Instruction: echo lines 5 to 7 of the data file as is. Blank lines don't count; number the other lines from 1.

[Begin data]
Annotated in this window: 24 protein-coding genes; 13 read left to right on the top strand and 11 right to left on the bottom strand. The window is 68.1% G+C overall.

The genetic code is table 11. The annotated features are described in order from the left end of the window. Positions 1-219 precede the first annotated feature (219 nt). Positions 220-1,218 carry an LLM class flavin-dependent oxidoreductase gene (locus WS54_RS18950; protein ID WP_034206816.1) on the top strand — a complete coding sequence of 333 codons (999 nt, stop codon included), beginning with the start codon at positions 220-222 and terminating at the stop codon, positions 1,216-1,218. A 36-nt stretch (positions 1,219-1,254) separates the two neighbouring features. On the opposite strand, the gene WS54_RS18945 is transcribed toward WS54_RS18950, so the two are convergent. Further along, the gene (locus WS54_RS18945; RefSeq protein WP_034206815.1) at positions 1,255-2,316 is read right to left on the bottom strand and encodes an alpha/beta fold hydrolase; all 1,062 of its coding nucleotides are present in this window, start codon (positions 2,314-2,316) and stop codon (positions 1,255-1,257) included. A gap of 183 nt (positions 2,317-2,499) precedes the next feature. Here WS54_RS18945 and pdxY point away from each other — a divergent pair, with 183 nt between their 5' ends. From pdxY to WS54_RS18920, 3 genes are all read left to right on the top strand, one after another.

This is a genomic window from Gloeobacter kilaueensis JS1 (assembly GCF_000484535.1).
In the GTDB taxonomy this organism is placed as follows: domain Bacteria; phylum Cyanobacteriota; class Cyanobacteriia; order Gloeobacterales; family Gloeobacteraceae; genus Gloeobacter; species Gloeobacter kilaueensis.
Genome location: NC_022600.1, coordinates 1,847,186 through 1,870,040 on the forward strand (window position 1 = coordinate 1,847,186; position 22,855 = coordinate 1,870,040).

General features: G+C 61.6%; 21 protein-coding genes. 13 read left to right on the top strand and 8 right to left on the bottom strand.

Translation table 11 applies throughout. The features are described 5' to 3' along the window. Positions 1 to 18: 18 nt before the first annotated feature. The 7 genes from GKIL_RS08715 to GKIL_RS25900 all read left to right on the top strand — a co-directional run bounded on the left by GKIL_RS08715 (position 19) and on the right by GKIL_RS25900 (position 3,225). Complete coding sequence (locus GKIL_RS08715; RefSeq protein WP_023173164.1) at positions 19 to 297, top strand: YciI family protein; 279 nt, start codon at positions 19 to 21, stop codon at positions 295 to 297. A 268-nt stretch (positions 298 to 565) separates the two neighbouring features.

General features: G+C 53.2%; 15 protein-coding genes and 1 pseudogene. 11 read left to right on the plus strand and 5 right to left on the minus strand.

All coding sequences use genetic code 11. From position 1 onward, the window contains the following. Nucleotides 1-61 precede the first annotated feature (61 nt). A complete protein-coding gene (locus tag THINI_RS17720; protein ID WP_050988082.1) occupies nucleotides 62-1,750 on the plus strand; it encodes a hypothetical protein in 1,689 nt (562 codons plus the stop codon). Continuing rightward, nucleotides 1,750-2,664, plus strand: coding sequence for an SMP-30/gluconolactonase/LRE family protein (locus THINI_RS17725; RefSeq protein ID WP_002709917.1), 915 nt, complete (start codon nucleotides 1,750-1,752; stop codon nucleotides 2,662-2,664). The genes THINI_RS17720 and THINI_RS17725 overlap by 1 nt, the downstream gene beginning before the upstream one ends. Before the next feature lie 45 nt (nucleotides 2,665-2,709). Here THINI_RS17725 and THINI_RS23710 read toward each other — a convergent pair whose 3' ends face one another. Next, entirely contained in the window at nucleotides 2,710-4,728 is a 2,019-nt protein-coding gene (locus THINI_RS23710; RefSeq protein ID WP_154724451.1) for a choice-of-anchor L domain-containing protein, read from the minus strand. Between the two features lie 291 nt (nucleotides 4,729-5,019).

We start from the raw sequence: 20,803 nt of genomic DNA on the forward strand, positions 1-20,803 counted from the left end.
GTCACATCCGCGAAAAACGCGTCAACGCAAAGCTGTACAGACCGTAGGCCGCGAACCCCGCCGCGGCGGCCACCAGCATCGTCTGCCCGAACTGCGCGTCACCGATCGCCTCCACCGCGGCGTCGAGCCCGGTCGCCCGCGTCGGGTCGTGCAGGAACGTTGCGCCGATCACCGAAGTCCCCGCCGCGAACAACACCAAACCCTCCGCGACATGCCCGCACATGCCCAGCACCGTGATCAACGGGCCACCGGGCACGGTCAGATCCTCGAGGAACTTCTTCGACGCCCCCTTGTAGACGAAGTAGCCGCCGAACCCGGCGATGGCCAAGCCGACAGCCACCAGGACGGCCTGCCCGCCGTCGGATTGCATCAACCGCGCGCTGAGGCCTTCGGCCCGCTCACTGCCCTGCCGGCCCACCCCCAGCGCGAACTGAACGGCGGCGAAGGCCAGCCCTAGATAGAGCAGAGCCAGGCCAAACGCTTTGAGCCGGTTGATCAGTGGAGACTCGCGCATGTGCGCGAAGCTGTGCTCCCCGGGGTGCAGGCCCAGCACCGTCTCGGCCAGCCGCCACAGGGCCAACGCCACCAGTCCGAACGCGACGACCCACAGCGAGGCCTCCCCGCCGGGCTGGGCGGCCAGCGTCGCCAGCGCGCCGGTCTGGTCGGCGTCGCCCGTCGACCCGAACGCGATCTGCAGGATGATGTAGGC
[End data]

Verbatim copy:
Genome location: NC_022600.1, coordinates 1,847,186 through 1,870,040 on the forward strand (window position 1 = coordinate 1,847,186; position 22,855 = coordinate 1,870,040).

General features: G+C 61.6%; 21 protein-coding genes. 13 read left to right on the top strand and 8 right to left on the bottom strand.

Translation table 11 applies throughout. The features are described 5' to 3' along the window. Positions 1 to 18: 18 nt before the first annotated feature. The 7 genes from GKIL_RS08715 to GKIL_RS25900 all read left to right on the top strand — a co-directional run bounded on the left by GKIL_RS08715 (position 19) and on the right by GKIL_RS25900 (position 3,225). Complete coding sequence (locus GKIL_RS08715; RefSeq protein WP_023173164.1) at positions 19 to 297, top strand: YciI family protein; 279 nt, start codon at positions 19 to 21, stop codon at positions 295 to 297. A 268-nt stretch (positions 298 to 565) separates the two neighbouring features.